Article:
The current education system in the schools run or funded/aided by the state government requires change.
The Tamil Nadu school education system needs a total overhaul, not just a syllabus change,” according to Dr. M Anandakrishnan, educationist and Chairperson of the Tamil Nadu Government Task Force on School Curriculum.
Initiating an interaction on “Reforming Tamil Nadu school curriculum” at the Chennai Chapter of Observer Research Foundation on 2 September, he was emphatic that the current education system in the schools run or funded/aided by the state government has to be changed. He recalled the earlier and existing systems and also the 21st century concerns and explained the goals of the curriculum reform committee.
A former Chairman of IIT-Kanpur and ex-Vice Chancellor of Anna University, Chennai, Dr. Anandakrishnan said that under the existing curriculum, Tamil Nadu students are unable to get through competitive examinations and their record is also low in matters of admissions into prestigious educational institutions like IITs, NITs, AIMS and IIMs. He blamed it on the absence of Board examinations at the end of the 11th standard, unlike in the past, and more so, on the book-backed, question-answer mode of examination system.
The devil was in the detail. The state’s school system lacked in every form of infrastructure, physical and technical, and followed outdated methods of teaching. The large number of teacher-vacancies in Government schools, lack of performance-evaluation and frequent transfers as among the other causes, for which the state’s students were made to suffer, he said.
Speaking on the values of school education, Dr. Anandakrishnan stressed that it should help students acquire self-confidence and adequate knowledge in current disciplines, and also an exposure to local history, culture, social norms and economic strength. The recent initiative ‘Samacheer Kalvi Thittam’ (‘standardised education scheme’), through a uniform syllabus for multiple streams and curricula authorised by the state government, and also the abolition of Common Entrance Test (CET) for professional college admissions were a total disaster for the development of students.
In this context, Dr. Anandakrishnan said that the state government as an institution should make a ‘binding commitment’ to address the current concerns by establishing examination, assessment and evaluation frameworks. The Task Force headed by him has proposed to lay down accreditation criteria for schools based on national standards of whatever kind that were available or could be deduced.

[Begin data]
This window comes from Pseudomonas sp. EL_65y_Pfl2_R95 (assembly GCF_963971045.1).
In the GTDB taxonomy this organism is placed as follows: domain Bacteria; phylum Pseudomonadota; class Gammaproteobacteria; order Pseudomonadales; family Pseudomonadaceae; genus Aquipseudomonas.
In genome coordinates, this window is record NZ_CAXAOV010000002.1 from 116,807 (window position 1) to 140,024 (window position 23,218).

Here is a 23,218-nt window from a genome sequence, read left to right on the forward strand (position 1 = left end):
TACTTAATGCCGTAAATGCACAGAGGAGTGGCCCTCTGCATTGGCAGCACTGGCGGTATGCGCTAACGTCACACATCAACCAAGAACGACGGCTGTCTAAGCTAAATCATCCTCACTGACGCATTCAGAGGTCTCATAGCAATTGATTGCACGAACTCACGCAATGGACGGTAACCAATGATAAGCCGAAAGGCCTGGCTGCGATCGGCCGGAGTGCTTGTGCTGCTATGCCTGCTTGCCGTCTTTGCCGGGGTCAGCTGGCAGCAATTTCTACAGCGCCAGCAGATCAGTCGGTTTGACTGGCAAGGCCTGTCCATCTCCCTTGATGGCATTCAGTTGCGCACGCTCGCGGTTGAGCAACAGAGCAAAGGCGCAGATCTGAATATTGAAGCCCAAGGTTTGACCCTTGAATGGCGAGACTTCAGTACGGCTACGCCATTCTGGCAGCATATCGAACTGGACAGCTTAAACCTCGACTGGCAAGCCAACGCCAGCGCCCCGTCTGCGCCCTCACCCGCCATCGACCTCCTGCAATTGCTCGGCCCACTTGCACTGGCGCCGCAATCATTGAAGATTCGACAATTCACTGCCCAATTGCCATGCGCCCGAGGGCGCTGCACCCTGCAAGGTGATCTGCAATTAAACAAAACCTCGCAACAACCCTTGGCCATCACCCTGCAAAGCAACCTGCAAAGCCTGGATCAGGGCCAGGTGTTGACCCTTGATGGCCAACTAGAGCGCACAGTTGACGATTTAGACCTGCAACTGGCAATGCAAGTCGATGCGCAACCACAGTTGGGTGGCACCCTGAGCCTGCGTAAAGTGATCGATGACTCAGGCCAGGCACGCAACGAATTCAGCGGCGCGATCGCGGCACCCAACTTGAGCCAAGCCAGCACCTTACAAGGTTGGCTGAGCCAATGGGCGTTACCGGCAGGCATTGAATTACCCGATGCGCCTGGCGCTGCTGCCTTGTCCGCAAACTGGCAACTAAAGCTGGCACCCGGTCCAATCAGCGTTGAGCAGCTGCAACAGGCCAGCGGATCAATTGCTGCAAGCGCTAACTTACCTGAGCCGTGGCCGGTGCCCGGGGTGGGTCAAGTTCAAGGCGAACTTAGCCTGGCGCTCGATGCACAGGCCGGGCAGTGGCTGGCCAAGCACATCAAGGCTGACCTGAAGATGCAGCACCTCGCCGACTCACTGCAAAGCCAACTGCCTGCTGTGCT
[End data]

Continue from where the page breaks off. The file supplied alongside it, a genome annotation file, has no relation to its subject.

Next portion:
The emphasis of school education should be on instilling fundamental knowledge and evaluating learning outcome, based on a periodic curriculum review, say, every three years. ‘Learning for Joy and not for the sake of learning’ is what is being expected, and it can be achieved through available teaching technology. “Problems for pupils should be based on the real life situations, and the pupil’s ‘fear for math’ is overcome…There is also a need for learning in the mother-tongue,” the speaker emphasised.
Talking about future of education in the context of the ongoing technological evolution, Dr. Anandakrishnan said that bringing in engineering and technology education as part of the school syllabus will help students of future. The learning methodology has to be improved by drawing the attention, imagination and curiosity of the child.
Several tools like text-book, work-book, flash-cards, reference-books and activity-books will help, so will tech-aids like education games, magazines and videos. The system had to be framed in such a way that performers in sports and other activities should also get the recognition that they deserve.
Touching upon the teacher’s side, the expert said that political interference and influence spoils their performance, and this was one of the major practical problems in the field of school education. Teachers’ postings should be stabilised near their home towns and transfer of teachers should be undertaken only on the recommendations of a school commission, which should be tasked with addressing ‘accountability’ issues of individual teachers.
On funding issues, the octogenarian educationist noted allocation of less than three per cent of the GDP for education in the Union and state government budgets has made the situation more pathetic than already. There is need to increase the budgetary-support, and also explore new avenues like CSR, public-private partnerships, internal funding agencies and alumni funding agencies, to this end, he said, pointing out, each of them suffered from certain inadequacies, still.
Considering the present-day information-boom, Dr. Anandakrishnan said that they needed to device ways to teach ‘learning and learnability’, among others. He also added that the proposed curriculum will aim at improving critical-thinking in young minds rather than continue with the current, examination-driven, ‘rote mode’ of learning.
This report was written by S. Sivanesan, Associate, Observer Research Foundation, Chennai Centre.